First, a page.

Doesn't know to use the textbook or doesn't use the textbook
Doesn't know how to take notes
Attempts to memorize material only
Student is overwhelmed by the volume of information they are required to learn
Doesn't grasp what the professor is talking about in class.

Which lead to these results overall:

Results of Lenoir-Rhyne Tutors Observations of Student Learning Problems
Results from Leonard Geddes research on learning problems his tutors recorded encountering. Click on image to see more fully.

Now, there's a lot I don't know about this research --how tutors determine which problem is at play, for example. So I hope later posts by Geddes get at what the distinction is from "Doesn't grasp the material in the class" to "Doesn't grasp what the professor is talking about during class."  The first post reports that the categories were chosen from years of tutoring reports and documents, but hearing a bit more about the process for deriving the categories, especially where there seems some overlap -- is poor note-taking a cause of not grasping material? or does not being able to grasp make it hard to take good notes?

Note added 8/1/2014: Geddes second post is in fact getting at some of the questions above. I especially appreciate the views into actual tutoring sessions.

Geddes defines what metacognitive tutoring, writing:
Whereas traditional tutoring focuses on a particularly challenging subject area, and supplemental instruction addresses specific challenging courses, metacognitive tutoring focuses on students’ interaction with content, in general, across domains and academic tasks. We like to call it listening with a “third ear.” Metacognitive tutors address the immediate cognitive problems their students are experiencing while also remaining open to underlying metacognitive conditions that may be contributing to students’ academic problems.

I hope too that there's insight into a tutoring session, perhaps with some record of the discussion to illustrate more fully what metacognitive tutoring is in practice.

But all those and other questions aside, I'm engaged by the results above and like the idea of attempting to map learning problems, to excavate them and address them with students. So tutoring isn't about studying content alone, but studying with each student their own learning process and skills.

My role with Macmillan Higher Education Publishing involves the study of teaching and learning, and I wonder, looking at this, why textbooks score relative low as an issue, yet grasping material in the class is higher. Isn't a textbook a means of delivering course material? If tutors report that students know how to use a textbook, but that they still aren't grasping course materials, is there something textbooks can do more effectively?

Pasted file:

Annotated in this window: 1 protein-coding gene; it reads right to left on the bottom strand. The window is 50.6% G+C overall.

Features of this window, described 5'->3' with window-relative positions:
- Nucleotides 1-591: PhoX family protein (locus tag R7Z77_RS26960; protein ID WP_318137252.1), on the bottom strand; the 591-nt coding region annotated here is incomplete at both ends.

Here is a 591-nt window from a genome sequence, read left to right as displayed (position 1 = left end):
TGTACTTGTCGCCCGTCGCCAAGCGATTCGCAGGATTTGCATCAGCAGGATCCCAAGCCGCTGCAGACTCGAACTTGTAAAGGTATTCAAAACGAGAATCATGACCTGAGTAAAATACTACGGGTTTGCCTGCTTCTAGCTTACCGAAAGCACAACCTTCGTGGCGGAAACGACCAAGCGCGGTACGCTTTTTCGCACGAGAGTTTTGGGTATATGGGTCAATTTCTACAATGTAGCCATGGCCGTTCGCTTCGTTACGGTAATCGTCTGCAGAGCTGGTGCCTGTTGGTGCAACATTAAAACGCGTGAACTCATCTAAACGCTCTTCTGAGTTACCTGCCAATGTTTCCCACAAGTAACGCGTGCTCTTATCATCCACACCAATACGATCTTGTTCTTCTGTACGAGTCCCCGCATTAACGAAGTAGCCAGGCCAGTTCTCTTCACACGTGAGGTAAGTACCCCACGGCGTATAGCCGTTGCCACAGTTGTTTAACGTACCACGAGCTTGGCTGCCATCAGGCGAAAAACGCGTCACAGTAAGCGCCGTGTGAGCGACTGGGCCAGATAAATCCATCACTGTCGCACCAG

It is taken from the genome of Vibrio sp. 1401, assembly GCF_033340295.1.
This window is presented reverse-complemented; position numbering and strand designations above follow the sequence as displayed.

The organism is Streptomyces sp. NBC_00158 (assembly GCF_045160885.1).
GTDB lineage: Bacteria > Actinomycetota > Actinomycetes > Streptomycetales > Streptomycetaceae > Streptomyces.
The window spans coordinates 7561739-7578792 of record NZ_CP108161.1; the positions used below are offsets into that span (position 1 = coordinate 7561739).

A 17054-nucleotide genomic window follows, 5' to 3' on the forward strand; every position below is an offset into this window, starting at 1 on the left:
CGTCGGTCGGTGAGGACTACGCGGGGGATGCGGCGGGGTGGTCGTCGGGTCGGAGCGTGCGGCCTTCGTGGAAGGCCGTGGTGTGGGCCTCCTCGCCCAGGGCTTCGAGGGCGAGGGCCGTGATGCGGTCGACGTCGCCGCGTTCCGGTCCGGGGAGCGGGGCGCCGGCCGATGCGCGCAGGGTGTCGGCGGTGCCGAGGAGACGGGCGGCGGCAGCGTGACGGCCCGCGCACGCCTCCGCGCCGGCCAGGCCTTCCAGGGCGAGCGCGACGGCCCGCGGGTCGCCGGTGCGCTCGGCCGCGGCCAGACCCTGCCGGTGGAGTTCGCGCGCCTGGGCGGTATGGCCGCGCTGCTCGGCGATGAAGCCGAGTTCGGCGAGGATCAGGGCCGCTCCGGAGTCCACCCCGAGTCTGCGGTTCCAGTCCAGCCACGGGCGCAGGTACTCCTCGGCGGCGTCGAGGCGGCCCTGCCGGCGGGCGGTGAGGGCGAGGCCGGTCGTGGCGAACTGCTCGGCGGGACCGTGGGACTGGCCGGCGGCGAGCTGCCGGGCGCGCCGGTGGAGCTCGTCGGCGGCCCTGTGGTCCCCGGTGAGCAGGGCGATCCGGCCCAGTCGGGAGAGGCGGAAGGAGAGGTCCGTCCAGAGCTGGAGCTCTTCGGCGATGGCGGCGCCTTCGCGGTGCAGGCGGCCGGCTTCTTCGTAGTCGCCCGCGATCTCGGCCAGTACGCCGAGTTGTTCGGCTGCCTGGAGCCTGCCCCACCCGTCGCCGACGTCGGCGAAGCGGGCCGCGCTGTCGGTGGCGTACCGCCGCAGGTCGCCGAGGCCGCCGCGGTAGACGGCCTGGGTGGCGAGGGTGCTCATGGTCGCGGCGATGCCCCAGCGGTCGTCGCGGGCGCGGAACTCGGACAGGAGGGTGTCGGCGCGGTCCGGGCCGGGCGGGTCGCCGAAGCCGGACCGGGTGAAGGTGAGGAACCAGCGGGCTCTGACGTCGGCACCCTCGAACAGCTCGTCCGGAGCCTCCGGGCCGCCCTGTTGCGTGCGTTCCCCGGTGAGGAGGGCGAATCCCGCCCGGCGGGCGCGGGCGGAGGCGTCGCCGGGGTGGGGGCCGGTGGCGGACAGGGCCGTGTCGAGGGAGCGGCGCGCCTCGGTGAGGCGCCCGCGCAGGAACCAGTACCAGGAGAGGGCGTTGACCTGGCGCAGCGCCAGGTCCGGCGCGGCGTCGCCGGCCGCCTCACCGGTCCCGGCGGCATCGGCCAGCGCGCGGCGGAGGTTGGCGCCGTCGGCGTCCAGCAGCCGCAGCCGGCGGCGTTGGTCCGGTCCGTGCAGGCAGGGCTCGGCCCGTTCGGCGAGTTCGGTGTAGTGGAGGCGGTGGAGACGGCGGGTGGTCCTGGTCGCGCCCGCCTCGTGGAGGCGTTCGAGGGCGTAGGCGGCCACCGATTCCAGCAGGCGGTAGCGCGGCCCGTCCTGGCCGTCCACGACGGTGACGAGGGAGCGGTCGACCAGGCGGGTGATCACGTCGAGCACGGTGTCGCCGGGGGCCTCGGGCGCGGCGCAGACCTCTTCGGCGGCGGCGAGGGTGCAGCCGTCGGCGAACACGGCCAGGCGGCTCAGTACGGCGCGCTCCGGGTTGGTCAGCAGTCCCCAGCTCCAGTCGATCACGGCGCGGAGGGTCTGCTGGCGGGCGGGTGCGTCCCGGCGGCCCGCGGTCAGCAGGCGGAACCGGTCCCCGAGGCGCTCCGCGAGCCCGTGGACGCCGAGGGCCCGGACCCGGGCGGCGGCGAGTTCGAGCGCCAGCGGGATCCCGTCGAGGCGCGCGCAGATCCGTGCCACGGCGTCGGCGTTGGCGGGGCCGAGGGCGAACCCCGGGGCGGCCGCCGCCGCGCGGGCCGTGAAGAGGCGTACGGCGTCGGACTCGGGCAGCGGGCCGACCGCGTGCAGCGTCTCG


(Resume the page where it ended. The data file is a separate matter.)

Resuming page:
When I started at Macmillan, it was with a company called Bedford/St. Martin's*, whose co-founder, Chuck Christensen, said to me in my job interview, that we were not in the textbook business, but rather the pedagogical tools business. And so as textbooks evolve with digital technologies to become more obviously pedagogical tools, where learning analytics, engagement analytics, adaptive learning, personalized learning, and other possibilities emerge, will there be a way to make our course materials such that students can grasp them more fully?

Is it possible to learn from the kind of metacognitive research Geddes and others are doing to build into pedagogical tools metacognitive aides for students?

I think so. Formative assessment that measures not just learning, but also that correlates learning with engagement, with prompts and questions to help students see if they're studying wisely, using their time well, taking good notes, and so on. Creating tools that invite written reflection -- that prompt note-taking while reading, that prompt active study planning (not just delivering links to recommending content after an assessment), that offer a learning journal, or the ability to form study teams. That is, I think it would be a mistake to simply make things that push and pull students, that force them to a path. Instead, we can make things that give students a formative look at where they are, where they need to go to meet course goals, and then choices to follow, suggestions, that students have to choose among.

Without that action -- student agency and choice -- metacognition means so much less.

And, given how important coaching can be in learning, making it so that students can let tutors see into the system, so that tutors can advise them on choices.

* In December, Macmillan reorganized its educational companies. Bedford/St. Martin's went from being an independent business, with its own president, marketing department, production, promotions, and other publishing infrastructure to an imprint under Macmillan Higher Education.